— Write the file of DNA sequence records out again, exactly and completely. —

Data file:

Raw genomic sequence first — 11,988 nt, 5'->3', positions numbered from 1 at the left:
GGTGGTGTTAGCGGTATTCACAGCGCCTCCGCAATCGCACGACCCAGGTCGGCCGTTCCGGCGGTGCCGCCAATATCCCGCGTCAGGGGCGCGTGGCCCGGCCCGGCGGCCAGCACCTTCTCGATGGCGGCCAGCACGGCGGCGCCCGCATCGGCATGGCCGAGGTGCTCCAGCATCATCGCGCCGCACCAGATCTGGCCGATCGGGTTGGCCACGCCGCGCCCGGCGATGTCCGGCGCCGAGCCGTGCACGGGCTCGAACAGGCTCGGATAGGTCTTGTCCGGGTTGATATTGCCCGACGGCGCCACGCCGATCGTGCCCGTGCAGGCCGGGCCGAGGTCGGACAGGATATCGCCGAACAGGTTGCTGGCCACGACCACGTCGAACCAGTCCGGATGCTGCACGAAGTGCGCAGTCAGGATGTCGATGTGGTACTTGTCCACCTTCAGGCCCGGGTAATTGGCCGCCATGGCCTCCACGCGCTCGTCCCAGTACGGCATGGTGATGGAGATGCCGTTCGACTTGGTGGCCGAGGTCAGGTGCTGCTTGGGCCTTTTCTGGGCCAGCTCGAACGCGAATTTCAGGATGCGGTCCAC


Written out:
Raw genomic sequence first — 11,988 nt, 5'->3', positions numbered from 1 at the left:
GGTGGTGTTAGCGGTATTCACAGCGCCTCCGCAATCGCACGACCCAGGTCGGCCGTTCCGGCGGTGCCGCCAATATCCCGCGTCAGGGGCGCGTGGCCCGGCCCGGCGGCCAGCACCTTCTCGATGGCGGCCAGCACGGCGGCGCCCGCATCGGCATGGCCGAGGTGCTCCAGCATCATCGCGCCGCACCAGATCTGGCCGATCGGGTTGGCCACGCCGCGCCCGGCGATGTCCGGCGCCGAGCCGTGCACGGGCTCGAACAGGCTCGGATAGGTCTTGTCCGGGTTGATATTGCCCGACGGCGCCACGCCGATCGTGCCCGTGCAGGCCGGGCCGAGGTCGGACAGGATATCGCCGAACAGGTTGCTGGCCACGACCACGTCGAACCAGTCCGGATGCTGCACGAAGTGCGCAGTCAGGATGTCGATGTGGTACTTGTCCACCTTCAGGCCCGGGTAATTGGCCGCCATGGCCTCCACGCGCTCGTCCCAGTACGGCATGGTGATGGAGATGCCGTTCGACTTGGTGGCCGAGGTCAGGTGCTGCTTGGGCCTTTTCTGGGCCAGCTCGAACGCGAATTTCAGGATGCGGTCCAC